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WWill my 6 ohm tweeter be 9,3 ohms.


Leo Veto
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You would design for nominal 6 ohm.  The 3.3 ohm resistor you have added,is already part of the crossover network and is adjusting tweeter level to be lower, relative to other loudspeaker(s) you are using.  

 

You need to make yourself a diagram of how you have the 3.3 ohm configured, as there are 3 options, the middle one being the most likely way you have it presently wired. 

Tweeter Question.pdf

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1 hour ago, Leo Veto said:

The resistor is in series with the + terminal and then goes to the cap. in a simple 1st order network.I thought the tweeters 6 ohms would add and sum with the resistor.

No because the tweeter is not a resistor - although it can be measured with resistance, it is principally inductance of the speakers coil, where the term henries or increments of henries could measure its inductance.  But that's way too simplistic, as the speaker also has many other properties when the coil is placed within the flux of a magnet, then exhibiting electromagnetic force to the incoming signal, when it vibrates , so the speaker itself is never included when calculating frequency.  

 

Rather we use resistors inductors and capacitors as passive components to cause  accurate calculation of  low pass and high pass filters that can control the requirements of the speakers ability to reproduce its needed frequency response.  We can see one of the formula's here  https://en.wikipedia.org/wiki/RC_time_constant

 

 

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Thanks a lot.So it seems I must choose a cap which will give me the frequency for 6 ohms and not consider the 3.3 ohm resistor as anything but the volume reducing component.Heve I got it right?. Thanks again.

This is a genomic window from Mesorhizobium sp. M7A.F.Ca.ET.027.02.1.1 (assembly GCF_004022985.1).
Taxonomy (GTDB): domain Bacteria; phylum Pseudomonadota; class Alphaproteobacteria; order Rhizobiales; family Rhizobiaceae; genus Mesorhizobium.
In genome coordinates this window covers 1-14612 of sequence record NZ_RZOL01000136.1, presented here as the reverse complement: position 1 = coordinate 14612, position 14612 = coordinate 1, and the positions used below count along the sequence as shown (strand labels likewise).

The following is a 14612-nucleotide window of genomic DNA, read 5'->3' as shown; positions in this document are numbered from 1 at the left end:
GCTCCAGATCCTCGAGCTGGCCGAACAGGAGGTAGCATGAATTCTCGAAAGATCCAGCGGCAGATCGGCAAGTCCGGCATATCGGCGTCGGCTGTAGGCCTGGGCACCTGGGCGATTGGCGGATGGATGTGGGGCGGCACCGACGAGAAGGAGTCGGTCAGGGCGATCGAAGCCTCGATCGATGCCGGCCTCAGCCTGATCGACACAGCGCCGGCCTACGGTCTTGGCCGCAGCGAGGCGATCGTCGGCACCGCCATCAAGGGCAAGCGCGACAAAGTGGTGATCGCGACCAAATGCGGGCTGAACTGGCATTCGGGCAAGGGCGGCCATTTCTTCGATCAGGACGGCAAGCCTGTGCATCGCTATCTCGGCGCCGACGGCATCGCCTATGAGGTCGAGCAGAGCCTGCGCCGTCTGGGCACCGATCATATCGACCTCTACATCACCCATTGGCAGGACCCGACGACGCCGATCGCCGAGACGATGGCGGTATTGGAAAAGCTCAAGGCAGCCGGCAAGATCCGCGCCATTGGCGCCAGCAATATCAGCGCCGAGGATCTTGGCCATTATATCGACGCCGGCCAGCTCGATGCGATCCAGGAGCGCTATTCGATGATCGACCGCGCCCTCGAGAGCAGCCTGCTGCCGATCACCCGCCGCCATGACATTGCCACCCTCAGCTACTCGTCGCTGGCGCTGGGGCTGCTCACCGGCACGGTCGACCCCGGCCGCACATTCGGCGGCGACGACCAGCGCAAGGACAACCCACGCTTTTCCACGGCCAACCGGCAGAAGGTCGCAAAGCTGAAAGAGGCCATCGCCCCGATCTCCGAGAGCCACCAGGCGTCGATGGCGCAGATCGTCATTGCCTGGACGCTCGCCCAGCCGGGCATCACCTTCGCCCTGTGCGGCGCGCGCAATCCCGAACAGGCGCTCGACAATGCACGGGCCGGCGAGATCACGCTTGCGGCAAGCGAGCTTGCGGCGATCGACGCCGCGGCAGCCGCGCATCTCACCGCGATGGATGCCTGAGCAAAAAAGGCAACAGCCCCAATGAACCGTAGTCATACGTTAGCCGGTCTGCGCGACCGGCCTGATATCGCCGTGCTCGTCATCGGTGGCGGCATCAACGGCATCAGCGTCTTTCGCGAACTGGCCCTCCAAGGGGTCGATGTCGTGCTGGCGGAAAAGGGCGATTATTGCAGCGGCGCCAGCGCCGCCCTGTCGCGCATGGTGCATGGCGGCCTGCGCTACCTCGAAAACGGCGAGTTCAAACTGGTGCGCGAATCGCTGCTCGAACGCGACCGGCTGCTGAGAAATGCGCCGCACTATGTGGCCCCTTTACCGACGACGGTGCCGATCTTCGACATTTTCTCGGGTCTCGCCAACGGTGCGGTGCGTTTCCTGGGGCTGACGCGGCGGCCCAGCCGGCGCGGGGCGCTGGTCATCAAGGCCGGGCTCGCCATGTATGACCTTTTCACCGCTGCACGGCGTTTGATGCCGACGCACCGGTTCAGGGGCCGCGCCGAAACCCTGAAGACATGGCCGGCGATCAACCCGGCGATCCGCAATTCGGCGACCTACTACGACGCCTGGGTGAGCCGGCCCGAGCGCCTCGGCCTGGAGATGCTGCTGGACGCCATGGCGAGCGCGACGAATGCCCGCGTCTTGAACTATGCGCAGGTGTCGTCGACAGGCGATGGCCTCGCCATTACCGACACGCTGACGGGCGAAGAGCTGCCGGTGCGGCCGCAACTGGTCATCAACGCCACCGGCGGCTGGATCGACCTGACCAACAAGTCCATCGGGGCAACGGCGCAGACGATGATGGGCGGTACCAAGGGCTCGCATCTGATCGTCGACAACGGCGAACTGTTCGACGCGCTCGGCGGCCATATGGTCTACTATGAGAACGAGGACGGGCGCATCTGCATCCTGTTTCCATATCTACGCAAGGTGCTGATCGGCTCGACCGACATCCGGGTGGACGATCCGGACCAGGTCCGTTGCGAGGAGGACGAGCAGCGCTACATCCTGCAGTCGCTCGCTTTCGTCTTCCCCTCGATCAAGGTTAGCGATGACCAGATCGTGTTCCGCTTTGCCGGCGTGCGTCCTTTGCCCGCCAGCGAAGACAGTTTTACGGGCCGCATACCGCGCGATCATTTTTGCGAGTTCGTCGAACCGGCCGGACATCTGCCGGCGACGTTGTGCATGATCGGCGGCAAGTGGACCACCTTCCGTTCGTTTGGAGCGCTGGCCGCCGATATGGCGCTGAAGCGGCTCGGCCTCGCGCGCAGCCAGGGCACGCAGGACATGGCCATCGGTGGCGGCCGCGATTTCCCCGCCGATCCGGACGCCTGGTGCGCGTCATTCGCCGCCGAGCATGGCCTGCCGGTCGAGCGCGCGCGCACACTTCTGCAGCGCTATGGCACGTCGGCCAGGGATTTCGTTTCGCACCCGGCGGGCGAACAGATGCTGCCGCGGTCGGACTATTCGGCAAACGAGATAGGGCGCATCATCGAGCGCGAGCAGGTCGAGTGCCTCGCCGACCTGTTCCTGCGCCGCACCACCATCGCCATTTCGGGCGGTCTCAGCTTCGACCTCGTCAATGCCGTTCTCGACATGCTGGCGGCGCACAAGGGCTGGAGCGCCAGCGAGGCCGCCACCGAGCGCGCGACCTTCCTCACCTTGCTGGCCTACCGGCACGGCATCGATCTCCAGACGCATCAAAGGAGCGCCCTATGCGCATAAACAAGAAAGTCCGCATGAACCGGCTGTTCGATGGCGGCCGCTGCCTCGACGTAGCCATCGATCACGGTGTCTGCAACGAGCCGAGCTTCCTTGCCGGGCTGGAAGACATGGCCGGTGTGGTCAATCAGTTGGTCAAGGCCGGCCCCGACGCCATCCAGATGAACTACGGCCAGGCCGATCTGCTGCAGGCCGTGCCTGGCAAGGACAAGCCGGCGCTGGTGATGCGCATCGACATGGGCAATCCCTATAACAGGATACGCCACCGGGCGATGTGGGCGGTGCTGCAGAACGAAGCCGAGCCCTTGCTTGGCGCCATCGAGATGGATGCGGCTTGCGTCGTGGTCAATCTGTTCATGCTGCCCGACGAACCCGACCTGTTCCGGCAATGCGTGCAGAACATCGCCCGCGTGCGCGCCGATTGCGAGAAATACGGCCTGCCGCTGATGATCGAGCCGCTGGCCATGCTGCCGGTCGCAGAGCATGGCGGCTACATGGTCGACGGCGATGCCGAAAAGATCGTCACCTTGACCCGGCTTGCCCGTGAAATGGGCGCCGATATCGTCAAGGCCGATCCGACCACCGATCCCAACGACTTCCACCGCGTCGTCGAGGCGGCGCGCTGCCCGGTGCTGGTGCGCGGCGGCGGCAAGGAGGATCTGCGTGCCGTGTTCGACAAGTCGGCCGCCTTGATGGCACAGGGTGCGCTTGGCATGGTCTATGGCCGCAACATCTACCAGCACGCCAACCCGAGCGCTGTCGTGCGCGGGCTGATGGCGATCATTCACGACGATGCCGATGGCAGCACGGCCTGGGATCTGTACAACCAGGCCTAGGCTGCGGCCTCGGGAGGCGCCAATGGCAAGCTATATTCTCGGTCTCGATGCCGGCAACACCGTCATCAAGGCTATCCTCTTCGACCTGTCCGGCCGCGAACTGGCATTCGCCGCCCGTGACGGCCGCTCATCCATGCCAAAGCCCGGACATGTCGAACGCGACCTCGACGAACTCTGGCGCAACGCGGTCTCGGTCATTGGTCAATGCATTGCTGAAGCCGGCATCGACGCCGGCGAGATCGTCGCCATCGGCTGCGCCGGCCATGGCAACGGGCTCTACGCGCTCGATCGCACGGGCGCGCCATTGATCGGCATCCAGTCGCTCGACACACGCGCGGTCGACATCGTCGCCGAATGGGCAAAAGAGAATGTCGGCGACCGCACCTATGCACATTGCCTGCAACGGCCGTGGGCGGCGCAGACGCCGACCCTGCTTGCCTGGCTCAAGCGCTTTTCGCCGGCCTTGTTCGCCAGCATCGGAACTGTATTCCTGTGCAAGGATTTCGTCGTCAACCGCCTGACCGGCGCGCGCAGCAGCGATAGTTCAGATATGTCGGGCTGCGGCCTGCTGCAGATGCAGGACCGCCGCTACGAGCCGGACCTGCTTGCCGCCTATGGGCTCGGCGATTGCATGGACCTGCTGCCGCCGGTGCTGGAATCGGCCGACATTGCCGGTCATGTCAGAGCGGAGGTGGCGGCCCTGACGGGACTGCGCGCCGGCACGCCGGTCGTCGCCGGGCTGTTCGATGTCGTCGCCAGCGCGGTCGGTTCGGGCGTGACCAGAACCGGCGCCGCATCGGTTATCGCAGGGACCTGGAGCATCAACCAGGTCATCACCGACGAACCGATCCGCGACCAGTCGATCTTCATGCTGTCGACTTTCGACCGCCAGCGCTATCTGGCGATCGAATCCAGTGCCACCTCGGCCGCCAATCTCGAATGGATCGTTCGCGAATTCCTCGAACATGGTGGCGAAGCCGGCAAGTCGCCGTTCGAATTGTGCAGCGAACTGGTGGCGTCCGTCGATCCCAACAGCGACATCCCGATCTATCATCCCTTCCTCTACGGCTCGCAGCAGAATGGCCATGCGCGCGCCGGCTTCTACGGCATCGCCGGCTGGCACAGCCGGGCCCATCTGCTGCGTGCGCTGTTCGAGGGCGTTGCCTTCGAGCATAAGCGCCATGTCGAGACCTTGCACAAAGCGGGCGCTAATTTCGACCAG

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Hi, For tweeter attenuation in passive crossovers I usually use an Lpad rather than a series R, though a single series R can be used if you want less attenuation at the very top end response where the tweeter imp increases ( extra sparkle for us oldies ? )

 

https://www.diyaudio.com/forums/multi-way/242206-lpad-single-resistor.html

http://techtalk.parts-express.com/forum/tech-talk-forum/20969-l-pad-vs-series-resistor

 

cheers

 

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On 24/08/2020 at 5:19 PM, Leo Veto said:

Thanks a lot.So it seems I must choose a cap which will give me the frequency for 6 ohms and not consider the 3.3 ohm resistor as anything but the volume reducing component.Heve I got it right?. Thanks again.

The capacitor is chosen for its ability to block lower frequencies, and pass high frequencies. you need to choose the frequency you need, and the rate at which the frequency begins, expressed as decibels per octave.   There is some excellent help here:    https://sound-au.com/lr-passive.htm

 

Regarding your ongoing question about allowing for the speaker, the article reaffirms, as explained in a earlier post  that it is the speakers inductance rarely quoted by manufacturers,  that will be a bonus to know.

 

The requirement is to know the loudspeakers impedance. Impedance is a complex term, different to resistance   https://en.wikipedia.org/wiki/Electrical_impedance   , but wrongly sometimes thought of as the same thing.  Impedance, encompasses magnitude the same as resistance but introduces phase that enables AC analysis, and includes including resistance inductance and capacitance.

 

"3.1   Speaker Impedance

One area where measurement is essential when designing passive crossovers, is the loudspeaker driver itself.  There is usually very little information in the makers' data that will prepare you for the behaviour of a loudspeaker / crossover network combination, and these data are usually derived empirically.  In some cases the voice coil inductance will be quoted, and if so, this may be a bonus, as will be shown shortly."

 

Loudspeakers in audio systems enable vibration of cones, planar diaphragms and other forms in partial sympathy with the voltage amplification afforded by amplifiers. each are signal AC devices, hence relegating loudspeakers in terms of only DC resistance measurement ( like the speaker is 6 ohms ) usually ignores their actual function as processing signal AC.

 

Where it gets confusing is both reactance (AC) and resistance (DC ) are expressed as ohms . What is needed is to always to define the loudspeakers actual impedance.  A graph see image, comparing to frequency reveals the true behavior.

 

It can be seen impedance varies  related to frequency.  Hence knowing the true impedance behavior is far more valuable, as nominal figures such as referring to a speaker as 6 ohms ( and no other figure ) misses essential design information.      

 

 

 

 

 

 

   

 

 

Kef LS50 impedance graph.jpeg

Edited by stereo coffee
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